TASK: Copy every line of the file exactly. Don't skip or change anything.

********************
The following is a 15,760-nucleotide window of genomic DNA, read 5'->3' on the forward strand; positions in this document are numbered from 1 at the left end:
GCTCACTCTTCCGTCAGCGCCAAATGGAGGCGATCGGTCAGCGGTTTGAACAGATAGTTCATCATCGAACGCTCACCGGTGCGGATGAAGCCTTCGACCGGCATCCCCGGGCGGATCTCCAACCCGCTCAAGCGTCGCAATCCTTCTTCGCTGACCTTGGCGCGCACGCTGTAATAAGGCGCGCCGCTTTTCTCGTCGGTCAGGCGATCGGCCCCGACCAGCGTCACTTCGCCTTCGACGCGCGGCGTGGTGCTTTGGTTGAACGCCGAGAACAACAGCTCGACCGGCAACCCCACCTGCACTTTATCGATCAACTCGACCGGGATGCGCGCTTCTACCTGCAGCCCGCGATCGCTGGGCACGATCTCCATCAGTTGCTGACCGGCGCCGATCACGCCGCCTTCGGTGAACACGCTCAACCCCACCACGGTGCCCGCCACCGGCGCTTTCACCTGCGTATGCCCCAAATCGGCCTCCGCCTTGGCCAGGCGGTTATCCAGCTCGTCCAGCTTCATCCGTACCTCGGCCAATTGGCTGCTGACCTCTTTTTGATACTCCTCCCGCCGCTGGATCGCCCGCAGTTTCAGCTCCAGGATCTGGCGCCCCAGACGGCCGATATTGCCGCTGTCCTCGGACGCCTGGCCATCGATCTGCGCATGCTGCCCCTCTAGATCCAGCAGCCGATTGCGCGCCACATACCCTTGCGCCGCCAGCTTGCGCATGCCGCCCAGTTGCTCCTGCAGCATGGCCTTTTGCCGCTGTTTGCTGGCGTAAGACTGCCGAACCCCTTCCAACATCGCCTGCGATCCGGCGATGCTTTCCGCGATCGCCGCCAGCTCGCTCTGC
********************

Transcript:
The following is a 15,760-nucleotide window of genomic DNA, read 5'->3' on the forward strand; positions in this document are numbered from 1 at the left end:
GCTCACTCTTCCGTCAGCGCCAAATGGAGGCGATCGGTCAGCGGTTTGAACAGATAGTTCATCATCGAACGCTCACCGGTGCGGATGAAGCCTTCGACCGGCATCCCCGGGCGGATCTCCAACCCGCTCAAGCGTCGCAATCCTTCTTCGCTGACCTTGGCGCGCACGCTGTAATAAGGCGCGCCGCTTTTCTCGTCGGTCAGGCGATCGGCCCCGACCAGCGTCACTTCGCCTTCGACGCGCGGCGTGGTGCTTTGGTTGAACGCCGAGAACAACAGCTCGACCGGCAACCCCACCTGCACTTTATCGATCAACTCGACCGGGATGCGCGCTTCTACCTGCAGCCCGCGATCGCTGGGCACGATCTCCATCAGTTGCTGACCGGCGCCGATCACGCCGCCTTCGGTGAACACGCTCAACCCCACCACGGTGCCCGCCACCGGCGCTTTCACCTGCGTATGCCCCAAATCGGCCTCCGCCTTGGCCAGGCGGTTATCCAGCTCGTCCAGCTTCATCCGTACCTCGGCCAATTGGCTGCTGACCTCTTTTTGATACTCCTCCCGCCGCTGGATCGCCCGCAGTTTCAGCTCCAGGATCTGGCGCCCCAGACGGCCGATATTGCCGCTGTCCTCGGACGCCTGGCCATCGATCTGCGCATGCTGCCCCTCTAGATCCAGCAGCCGATTGCGCGCCACATACCCTTGCGCCGCCAGCTTGCGCATGCCGCCCAGTTGCTCCTGCAGCATGGCCTTTTGCCGCTGTTTGCTGGCGTAAGACTGCCGAACCCCTTCCAACATCGCCTGCGATCCGGCGATGCTTTCCGCGATCGCCGCCAGCTCGCTCTGC